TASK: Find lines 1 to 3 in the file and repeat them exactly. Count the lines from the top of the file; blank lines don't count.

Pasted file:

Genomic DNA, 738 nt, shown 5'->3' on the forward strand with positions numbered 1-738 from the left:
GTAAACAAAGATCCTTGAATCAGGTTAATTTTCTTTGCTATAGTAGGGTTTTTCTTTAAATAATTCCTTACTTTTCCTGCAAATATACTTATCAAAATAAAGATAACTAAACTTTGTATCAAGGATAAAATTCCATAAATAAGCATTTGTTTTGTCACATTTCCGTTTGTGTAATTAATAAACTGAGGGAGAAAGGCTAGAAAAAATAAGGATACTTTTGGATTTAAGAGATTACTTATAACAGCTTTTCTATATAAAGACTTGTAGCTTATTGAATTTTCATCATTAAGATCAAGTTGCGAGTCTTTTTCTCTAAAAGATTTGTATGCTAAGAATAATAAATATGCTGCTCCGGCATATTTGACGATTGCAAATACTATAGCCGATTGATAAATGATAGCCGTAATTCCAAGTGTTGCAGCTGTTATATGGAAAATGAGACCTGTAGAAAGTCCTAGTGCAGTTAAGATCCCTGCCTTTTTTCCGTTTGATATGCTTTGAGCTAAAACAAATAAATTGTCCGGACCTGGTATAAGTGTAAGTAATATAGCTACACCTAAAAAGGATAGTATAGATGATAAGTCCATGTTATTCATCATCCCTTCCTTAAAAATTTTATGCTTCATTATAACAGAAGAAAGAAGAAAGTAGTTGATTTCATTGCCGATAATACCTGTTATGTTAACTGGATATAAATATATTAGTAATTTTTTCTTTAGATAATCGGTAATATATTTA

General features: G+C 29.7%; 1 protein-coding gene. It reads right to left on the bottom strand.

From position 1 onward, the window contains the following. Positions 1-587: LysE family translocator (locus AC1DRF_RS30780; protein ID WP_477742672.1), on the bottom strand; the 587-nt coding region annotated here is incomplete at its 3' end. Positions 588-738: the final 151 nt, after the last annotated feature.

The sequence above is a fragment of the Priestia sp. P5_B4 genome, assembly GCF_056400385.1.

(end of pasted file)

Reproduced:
Genomic DNA, 738 nt, shown 5'->3' on the forward strand with positions numbered 1-738 from the left:
GTAAACAAAGATCCTTGAATCAGGTTAATTTTCTTTGCTATAGTAGGGTTTTTCTTTAAATAATTCCTTACTTTTCCTGCAAATATACTTATCAAAATAAAGATAACTAAACTTTGTATCAAGGATAAAATTCCATAAATAAGCATTTGTTTTGTCACATTTCCGTTTGTGTAATTAATAAACTGAGGGAGAAAGGCTAGAAAAAATAAGGATACTTTTGGATTTAAGAGATTACTTATAACAGCTTTTCTATATAAAGACTTGTAGCTTATTGAATTTTCATCATTAAGATCAAGTTGCGAGTCTTTTTCTCTAAAAGATTTGTATGCTAAGAATAATAAATATGCTGCTCCGGCATATTTGACGATTGCAAATACTATAGCCGATTGATAAATGATAGCCGTAATTCCAAGTGTTGCAGCTGTTATATGGAAAATGAGACCTGTAGAAAGTCCTAGTGCAGTTAAGATCCCTGCCTTTTTTCCGTTTGATATGCTTTGAGCTAAAACAAATAAATTGTCCGGACCTGGTATAAGTGTAAGTAATATAGCTACACCTAAAAAGGATAGTATAGATGATAAGTCCATGTTATTCATCATCCCTTCCTTAAAAATTTTATGCTTCATTATAACAGAAGAAAGAAGAAAGTAGTTGATTTCATTGCCGATAATACCTGTTATGTTAACTGGATATAAATATATTAGTAATTTTTTCTTTAGATAATCGGTAATATATTTA

General features: G+C 29.7%; 1 protein-coding gene. It reads right to left on the bottom strand.